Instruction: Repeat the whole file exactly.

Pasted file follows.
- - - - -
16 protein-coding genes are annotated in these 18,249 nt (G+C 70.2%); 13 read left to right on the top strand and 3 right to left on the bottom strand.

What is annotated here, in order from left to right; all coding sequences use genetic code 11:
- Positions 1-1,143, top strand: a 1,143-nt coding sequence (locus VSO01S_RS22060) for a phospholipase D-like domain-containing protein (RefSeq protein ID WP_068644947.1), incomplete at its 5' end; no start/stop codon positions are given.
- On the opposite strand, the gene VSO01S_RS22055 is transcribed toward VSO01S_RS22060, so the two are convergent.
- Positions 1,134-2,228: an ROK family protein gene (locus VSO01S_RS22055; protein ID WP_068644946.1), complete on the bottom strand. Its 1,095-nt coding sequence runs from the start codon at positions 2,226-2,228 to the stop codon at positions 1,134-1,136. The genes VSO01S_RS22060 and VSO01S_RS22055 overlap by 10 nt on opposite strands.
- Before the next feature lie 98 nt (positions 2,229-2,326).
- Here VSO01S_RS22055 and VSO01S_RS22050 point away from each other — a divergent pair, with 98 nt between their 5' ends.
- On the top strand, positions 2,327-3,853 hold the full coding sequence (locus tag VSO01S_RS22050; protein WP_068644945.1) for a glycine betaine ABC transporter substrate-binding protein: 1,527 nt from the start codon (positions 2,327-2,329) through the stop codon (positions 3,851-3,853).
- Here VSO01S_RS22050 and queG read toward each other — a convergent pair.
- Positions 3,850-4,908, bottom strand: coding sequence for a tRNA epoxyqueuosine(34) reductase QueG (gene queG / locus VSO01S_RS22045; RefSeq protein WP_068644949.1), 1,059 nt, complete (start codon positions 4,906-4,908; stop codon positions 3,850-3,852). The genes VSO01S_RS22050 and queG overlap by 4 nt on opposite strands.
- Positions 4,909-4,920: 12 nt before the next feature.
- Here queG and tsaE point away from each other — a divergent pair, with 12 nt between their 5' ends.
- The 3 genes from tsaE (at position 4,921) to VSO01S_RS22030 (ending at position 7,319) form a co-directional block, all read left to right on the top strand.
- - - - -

16 protein-coding genes are annotated in these 18,249 nt (G+C 70.2%); 13 read left to right on the top strand and 3 right to left on the bottom strand.

What is annotated here, in order from left to right; all coding sequences use genetic code 11:
- Positions 1-1,143, top strand: a 1,143-nt coding sequence (locus VSO01S_RS22060) for a phospholipase D-like domain-containing protein (RefSeq protein ID WP_068644947.1), incomplete at its 5' end; no start/stop codon positions are given.
- On the opposite strand, the gene VSO01S_RS22055 is transcribed toward VSO01S_RS22060, so the two are convergent.
- Positions 1,134-2,228: an ROK family protein gene (locus VSO01S_RS22055; protein ID WP_068644946.1), complete on the bottom strand. Its 1,095-nt coding sequence runs from the start codon at positions 2,226-2,228 to the stop codon at positions 1,134-1,136. The genes VSO01S_RS22060 and VSO01S_RS22055 overlap by 10 nt on opposite strands.
- Before the next feature lie 98 nt (positions 2,229-2,326).
- Here VSO01S_RS22055 and VSO01S_RS22050 point away from each other — a divergent pair, with 98 nt between their 5' ends.
- On the top strand, positions 2,327-3,853 hold the full coding sequence (locus tag VSO01S_RS22050; protein WP_068644945.1) for a glycine betaine ABC transporter substrate-binding protein: 1,527 nt from the start codon (positions 2,327-2,329) through the stop codon (positions 3,851-3,853).
- Here VSO01S_RS22050 and queG read toward each other — a convergent pair.
- Positions 3,850-4,908, bottom strand: coding sequence for a tRNA epoxyqueuosine(34) reductase QueG (gene queG / locus VSO01S_RS22045; RefSeq protein WP_068644949.1), 1,059 nt, complete (start codon positions 4,906-4,908; stop codon positions 3,850-3,852). The genes VSO01S_RS22050 and queG overlap by 4 nt on opposite strands.
- Positions 4,909-4,920: 12 nt before the next feature.
- Here queG and tsaE point away from each other — a divergent pair, with 12 nt between their 5' ends.
- The 3 genes from tsaE (at position 4,921) to VSO01S_RS22030 (ending at position 7,319) form a co-directional block, all read left to right on the top strand.